We are not supposed to identify with the king in this story. How about instead we identify with the servant whose gargantuan debt has been totally forgiven? Which means, as theologian David Lose puts it: “[M]y first job isn’t to assume or insist that I must forgive incalculable debts, but simply to bask in the unbelievable forgiveness, acceptance, and grace that I have experienced and try … to live out of that. The failure of the first servant isn’t simply that he won’t forgive his comrade, but that he has just experienced an utterly unexpected, completely beyond-his-wildest-dreams, life-changing moment of grace and seems absolutely untouched by it. And for this reason, he lives devoid of any sense of gratitude. His whole life changed…and he didn’t even notice.”

That doesn’t mean, of course, that we don’t still have to consider the part about forgiving others. We do, and it is still hard. The thorny questions remain. But whether or not we can forgive in this situation or that one, because such extravagant forgiveness is possible for God, then it is a possibility for us. We can notice grace. 

Even if I am not able to fully live into the overflowing grace I have received, the possibility exists that things don’t always have to be the way they are. Things will not stay the way they are. My life has been touched by God’s forgiveness many many times, starting with the time I came back to church after many years away and spent most Sunday mornings just weeping in my pew, first because of guilt and then out of utter relief at the thought that I could be forgiven for all the stupid, dysfunctional, manipulative, mean, ignorant, and stupid - did I mention stupid? - things I had done in my life. 

And I can cultivate gratitude. I can stop and be touched by beauty, I can let go of the sack full of guilt I drag around behind me and accept acceptance instead. My inability to be generous does not have the last word. It is Love that has the last word, always. 

And so there is the possibility that because of love, someday I will be able to not only receive, but extend, God Forgiveness at a time when it will mean everything, at just the right time, and will change the world.

Saturday, September 16, 2017

Caturday? This is probably not a cat, either.

Detail from the Fontaine Sainte-Michel in St. Michel place in Paris. St. Michael stands victorious over his victim while two of these mythical creatures stand watch and spit water. They're not lions although the faces are somewhat catlike. They're not dragons although there is a dragon tail on this thing. And then there are the wings. Perhaps these are cherubim.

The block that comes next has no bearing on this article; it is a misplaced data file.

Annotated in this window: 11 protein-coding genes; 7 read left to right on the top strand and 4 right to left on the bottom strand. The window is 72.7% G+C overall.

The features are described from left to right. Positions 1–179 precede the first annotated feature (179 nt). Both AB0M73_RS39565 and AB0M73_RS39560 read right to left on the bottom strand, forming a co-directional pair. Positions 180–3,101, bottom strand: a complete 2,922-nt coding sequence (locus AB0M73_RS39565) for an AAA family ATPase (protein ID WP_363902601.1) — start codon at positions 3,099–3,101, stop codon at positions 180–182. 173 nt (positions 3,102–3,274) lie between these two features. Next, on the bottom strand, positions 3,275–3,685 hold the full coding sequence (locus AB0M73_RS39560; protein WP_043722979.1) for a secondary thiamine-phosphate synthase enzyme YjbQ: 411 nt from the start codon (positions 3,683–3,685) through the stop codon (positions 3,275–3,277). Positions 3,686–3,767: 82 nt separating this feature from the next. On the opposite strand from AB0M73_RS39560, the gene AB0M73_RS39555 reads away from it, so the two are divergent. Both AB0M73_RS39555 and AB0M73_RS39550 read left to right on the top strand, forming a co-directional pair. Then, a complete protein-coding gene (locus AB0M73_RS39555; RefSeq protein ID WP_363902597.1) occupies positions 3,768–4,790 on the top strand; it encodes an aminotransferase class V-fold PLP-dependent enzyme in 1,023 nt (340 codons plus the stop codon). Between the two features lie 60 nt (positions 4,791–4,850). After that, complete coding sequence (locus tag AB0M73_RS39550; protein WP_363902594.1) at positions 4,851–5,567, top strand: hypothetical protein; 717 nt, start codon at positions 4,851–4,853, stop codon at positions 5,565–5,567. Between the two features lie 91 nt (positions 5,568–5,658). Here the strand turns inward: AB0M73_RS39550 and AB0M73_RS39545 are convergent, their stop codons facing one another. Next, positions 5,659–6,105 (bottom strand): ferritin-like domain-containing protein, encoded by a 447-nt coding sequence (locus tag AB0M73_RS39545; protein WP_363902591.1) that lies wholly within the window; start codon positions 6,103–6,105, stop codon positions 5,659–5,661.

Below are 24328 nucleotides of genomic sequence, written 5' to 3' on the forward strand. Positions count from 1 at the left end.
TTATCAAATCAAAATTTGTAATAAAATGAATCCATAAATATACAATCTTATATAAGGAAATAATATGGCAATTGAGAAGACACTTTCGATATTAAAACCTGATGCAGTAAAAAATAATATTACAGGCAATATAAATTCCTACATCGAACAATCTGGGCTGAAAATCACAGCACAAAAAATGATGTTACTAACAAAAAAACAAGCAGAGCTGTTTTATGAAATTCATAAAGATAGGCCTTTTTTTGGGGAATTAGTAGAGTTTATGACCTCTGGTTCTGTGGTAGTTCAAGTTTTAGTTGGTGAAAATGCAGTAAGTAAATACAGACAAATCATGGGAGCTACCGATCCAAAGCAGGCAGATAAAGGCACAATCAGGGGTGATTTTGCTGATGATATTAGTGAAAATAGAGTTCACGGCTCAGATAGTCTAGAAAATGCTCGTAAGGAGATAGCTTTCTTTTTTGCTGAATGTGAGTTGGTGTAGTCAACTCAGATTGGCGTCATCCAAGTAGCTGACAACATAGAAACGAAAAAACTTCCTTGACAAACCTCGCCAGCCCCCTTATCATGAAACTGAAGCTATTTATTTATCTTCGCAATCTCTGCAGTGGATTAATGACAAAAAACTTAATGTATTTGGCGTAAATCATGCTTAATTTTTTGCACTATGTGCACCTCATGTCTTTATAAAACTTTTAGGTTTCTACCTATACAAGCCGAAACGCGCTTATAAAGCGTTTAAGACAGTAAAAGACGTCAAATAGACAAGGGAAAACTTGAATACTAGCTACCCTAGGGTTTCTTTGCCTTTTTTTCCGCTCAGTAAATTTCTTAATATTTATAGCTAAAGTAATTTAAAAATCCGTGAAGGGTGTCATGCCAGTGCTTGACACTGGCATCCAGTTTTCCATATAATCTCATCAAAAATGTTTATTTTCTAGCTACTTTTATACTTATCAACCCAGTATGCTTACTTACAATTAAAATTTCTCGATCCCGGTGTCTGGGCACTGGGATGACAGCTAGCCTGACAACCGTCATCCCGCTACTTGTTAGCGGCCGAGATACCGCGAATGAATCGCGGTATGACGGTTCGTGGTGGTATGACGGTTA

Anyway, happy Caturday!

Friday, September 15, 2017

Friday Fun at the Beach

I took this picture at Omaha Beach in Normandy, the site of the D-Day Invasion of 1944. I know that some folks feel a little weird about people playing here in this place where so many people died, and I get that, but I think it's a kind of resurrection. We Christians believe that God brings life out of death, and so it makes me glad to see a happy doggie cavorting in the waves and people enjoying themselves on the beach and in the water. It is no longer a place of death, but still, with all the monuments (not to mention the massive cemetery) surrounding the area, there is no way that anyone will ever forget what happened on Omaha Beach. 

Thursday, September 14, 2017

Holy Cross

The altar in the abbey chapel at Mont St-Michel

Collect for Holy Cross Day:

Almighty God, whose Son our Savior Jesus Christ was lifted high upon the cross that he might draw the whole world to himself: Mercifully grant that we, who glory in the mystery of our redemption, may have grace to take up our cross and follow him; who lives and reigns with you and the Holy Spirit, one God, in glory everlasting. Amen.